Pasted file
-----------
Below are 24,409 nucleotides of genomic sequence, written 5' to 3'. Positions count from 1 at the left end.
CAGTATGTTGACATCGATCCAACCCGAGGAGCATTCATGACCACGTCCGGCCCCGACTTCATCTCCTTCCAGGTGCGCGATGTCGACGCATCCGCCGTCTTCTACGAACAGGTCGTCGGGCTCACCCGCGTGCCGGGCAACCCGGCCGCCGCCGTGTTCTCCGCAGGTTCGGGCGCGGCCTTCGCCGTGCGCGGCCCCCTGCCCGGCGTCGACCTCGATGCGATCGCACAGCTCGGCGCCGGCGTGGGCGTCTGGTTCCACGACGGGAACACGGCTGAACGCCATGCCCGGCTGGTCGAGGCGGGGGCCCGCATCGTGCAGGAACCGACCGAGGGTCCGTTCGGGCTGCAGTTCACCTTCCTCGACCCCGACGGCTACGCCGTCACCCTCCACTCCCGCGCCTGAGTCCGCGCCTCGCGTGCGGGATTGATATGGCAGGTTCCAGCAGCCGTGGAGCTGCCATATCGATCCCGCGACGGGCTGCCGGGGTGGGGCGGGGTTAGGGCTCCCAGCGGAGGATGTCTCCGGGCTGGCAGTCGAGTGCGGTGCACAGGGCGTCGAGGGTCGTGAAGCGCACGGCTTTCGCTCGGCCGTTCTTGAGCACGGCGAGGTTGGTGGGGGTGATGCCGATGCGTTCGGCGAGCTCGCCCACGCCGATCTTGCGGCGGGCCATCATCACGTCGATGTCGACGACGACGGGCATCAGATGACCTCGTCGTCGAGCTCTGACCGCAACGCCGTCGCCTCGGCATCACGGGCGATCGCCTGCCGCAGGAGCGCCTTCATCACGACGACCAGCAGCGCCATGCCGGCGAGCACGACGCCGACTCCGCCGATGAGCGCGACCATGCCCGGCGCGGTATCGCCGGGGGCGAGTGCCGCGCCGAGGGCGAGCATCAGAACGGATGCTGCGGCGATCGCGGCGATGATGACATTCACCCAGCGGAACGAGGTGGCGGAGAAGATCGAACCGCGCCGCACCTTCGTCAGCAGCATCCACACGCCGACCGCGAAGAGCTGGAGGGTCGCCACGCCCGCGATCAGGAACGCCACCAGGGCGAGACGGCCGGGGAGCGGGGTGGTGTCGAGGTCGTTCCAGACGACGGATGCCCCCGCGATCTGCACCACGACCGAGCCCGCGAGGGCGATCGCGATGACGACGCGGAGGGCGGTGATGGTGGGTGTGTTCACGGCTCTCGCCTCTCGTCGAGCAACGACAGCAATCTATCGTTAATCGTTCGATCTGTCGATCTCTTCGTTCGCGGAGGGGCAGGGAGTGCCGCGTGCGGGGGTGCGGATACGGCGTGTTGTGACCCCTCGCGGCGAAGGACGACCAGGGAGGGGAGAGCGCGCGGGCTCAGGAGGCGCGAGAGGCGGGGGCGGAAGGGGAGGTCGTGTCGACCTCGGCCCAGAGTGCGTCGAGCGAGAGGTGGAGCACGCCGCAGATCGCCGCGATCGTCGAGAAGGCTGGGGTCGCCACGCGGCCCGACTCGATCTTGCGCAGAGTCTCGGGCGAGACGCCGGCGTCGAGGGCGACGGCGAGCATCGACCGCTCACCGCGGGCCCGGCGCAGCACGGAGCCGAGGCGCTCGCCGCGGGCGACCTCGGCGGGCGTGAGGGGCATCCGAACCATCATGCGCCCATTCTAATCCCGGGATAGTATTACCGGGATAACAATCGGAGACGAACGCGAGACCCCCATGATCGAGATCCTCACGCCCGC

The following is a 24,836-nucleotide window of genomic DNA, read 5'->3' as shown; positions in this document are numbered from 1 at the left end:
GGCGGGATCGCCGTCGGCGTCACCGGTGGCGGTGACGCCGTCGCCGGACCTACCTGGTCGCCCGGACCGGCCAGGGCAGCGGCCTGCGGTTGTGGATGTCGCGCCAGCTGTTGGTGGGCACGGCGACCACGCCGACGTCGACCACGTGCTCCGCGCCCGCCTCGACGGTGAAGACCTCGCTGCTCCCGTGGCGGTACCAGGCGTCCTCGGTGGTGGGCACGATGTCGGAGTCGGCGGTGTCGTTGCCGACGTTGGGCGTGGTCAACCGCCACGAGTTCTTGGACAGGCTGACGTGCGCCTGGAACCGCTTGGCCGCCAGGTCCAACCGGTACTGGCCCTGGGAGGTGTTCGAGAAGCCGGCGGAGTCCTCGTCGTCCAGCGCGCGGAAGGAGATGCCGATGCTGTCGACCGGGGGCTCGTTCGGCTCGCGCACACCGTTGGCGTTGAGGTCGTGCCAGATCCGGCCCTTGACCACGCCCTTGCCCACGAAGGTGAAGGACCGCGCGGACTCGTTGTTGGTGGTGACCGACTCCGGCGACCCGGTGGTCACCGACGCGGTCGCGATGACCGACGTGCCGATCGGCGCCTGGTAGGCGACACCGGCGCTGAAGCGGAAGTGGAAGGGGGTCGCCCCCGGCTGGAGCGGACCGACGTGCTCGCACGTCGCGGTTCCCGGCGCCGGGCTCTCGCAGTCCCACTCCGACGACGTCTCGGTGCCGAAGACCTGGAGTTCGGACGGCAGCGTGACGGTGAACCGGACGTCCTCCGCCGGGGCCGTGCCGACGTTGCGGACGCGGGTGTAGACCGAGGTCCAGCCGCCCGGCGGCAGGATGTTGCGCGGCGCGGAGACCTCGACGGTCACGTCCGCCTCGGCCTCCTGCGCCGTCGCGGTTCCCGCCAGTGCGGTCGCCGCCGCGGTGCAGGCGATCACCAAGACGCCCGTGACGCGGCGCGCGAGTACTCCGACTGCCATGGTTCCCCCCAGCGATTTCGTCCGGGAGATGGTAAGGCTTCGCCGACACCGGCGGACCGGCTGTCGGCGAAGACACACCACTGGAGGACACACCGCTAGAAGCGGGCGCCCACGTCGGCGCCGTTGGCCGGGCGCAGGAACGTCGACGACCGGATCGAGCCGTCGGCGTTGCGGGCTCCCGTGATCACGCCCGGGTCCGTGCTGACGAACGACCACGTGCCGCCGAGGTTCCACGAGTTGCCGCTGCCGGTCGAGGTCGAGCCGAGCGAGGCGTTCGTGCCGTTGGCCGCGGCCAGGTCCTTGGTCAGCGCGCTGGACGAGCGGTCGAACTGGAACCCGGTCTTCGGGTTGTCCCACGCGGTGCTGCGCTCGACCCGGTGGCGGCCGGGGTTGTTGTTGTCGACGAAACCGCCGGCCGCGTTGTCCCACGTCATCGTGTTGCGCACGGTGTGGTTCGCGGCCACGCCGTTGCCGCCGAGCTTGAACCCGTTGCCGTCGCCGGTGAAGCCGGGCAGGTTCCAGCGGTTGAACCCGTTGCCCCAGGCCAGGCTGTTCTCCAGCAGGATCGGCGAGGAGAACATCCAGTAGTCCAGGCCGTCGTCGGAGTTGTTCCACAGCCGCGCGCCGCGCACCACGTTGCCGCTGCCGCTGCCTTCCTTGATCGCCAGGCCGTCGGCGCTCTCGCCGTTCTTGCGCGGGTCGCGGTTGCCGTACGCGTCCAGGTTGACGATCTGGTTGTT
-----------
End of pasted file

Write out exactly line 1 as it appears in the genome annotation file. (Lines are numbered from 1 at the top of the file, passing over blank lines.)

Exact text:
Below are 24,409 nucleotides of genomic sequence, written 5' to 3'. Positions count from 1 at the left end.